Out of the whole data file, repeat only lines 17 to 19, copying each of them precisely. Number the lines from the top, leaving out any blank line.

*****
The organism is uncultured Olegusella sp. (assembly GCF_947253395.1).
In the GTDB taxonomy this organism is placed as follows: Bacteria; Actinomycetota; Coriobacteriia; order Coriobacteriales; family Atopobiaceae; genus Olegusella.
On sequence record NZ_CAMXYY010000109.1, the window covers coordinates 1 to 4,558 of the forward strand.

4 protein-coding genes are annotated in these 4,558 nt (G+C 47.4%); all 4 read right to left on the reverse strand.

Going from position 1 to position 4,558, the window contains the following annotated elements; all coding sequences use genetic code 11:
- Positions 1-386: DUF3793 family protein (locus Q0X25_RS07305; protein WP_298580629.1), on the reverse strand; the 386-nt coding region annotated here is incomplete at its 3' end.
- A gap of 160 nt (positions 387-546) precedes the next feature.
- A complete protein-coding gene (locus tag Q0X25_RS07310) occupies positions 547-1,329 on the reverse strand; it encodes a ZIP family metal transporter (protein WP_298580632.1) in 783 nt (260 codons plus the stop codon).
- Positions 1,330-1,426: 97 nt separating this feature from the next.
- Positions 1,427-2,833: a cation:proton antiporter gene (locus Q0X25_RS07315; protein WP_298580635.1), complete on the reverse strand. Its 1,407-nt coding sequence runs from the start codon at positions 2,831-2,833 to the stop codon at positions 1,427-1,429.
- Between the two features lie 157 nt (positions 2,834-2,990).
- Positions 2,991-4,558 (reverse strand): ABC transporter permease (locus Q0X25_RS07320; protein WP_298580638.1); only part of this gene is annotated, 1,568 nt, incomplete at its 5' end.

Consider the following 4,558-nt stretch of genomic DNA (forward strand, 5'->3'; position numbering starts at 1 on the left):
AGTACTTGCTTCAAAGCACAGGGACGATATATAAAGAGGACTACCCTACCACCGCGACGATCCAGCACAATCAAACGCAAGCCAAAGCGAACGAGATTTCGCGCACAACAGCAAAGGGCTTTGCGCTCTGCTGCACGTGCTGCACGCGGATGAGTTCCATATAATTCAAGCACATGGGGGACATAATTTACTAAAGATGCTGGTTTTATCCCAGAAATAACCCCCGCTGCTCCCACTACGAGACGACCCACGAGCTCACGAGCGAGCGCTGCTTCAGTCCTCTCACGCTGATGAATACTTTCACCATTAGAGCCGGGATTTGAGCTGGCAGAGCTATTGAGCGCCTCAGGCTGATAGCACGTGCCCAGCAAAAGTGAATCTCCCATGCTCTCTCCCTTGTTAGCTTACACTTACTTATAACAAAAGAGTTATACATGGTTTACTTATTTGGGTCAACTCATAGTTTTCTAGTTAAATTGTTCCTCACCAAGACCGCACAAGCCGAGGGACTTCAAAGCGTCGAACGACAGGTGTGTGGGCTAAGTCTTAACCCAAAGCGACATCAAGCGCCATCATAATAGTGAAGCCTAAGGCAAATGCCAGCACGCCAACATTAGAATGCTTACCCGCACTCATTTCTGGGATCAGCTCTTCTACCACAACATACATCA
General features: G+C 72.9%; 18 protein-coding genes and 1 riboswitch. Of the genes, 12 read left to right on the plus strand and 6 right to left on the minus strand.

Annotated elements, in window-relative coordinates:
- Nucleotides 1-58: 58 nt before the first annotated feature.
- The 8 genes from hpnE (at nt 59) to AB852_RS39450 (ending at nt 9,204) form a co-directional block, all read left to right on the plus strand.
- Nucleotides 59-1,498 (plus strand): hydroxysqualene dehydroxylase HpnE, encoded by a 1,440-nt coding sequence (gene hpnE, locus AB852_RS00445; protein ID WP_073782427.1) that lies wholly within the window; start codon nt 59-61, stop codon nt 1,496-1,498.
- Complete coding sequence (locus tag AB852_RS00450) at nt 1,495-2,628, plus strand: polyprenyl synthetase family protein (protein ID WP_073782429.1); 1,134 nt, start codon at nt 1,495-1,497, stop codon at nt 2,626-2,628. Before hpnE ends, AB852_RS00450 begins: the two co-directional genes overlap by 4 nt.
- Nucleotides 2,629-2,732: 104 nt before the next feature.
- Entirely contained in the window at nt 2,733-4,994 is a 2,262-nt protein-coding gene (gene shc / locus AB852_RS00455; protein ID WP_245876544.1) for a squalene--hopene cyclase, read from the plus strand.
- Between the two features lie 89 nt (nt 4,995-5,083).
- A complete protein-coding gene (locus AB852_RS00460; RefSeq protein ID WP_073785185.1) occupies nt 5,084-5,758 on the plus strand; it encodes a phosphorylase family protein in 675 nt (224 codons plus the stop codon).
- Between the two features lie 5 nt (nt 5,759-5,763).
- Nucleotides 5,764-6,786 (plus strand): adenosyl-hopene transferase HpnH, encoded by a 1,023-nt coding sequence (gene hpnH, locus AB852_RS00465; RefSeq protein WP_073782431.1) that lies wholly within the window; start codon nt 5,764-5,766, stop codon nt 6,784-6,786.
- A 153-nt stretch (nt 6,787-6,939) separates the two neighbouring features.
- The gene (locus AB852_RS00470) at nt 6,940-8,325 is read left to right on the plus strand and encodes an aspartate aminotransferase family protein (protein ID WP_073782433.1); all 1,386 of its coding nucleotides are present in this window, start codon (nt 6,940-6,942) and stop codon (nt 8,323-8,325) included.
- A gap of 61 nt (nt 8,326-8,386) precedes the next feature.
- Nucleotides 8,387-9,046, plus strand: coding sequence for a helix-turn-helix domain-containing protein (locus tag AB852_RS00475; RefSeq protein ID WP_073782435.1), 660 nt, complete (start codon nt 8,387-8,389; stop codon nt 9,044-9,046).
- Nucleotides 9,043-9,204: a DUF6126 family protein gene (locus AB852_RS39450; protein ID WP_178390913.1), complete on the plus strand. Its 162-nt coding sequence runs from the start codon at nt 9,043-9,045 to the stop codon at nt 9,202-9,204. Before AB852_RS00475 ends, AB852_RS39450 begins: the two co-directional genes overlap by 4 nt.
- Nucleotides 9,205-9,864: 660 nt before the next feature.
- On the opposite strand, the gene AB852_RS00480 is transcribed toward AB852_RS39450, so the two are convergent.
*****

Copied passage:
- Nucleotides 1-58: 58 nt before the first annotated feature.
- The 8 genes from hpnE (at nt 59) to AB852_RS39450 (ending at nt 9,204) form a co-directional block, all read left to right on the plus strand.
- Nucleotides 59-1,498 (plus strand): hydroxysqualene dehydroxylase HpnE, encoded by a 1,440-nt coding sequence (gene hpnE, locus AB852_RS00445; protein ID WP_073782427.1) that lies wholly within the window; start codon nt 59-61, stop codon nt 1,496-1,498.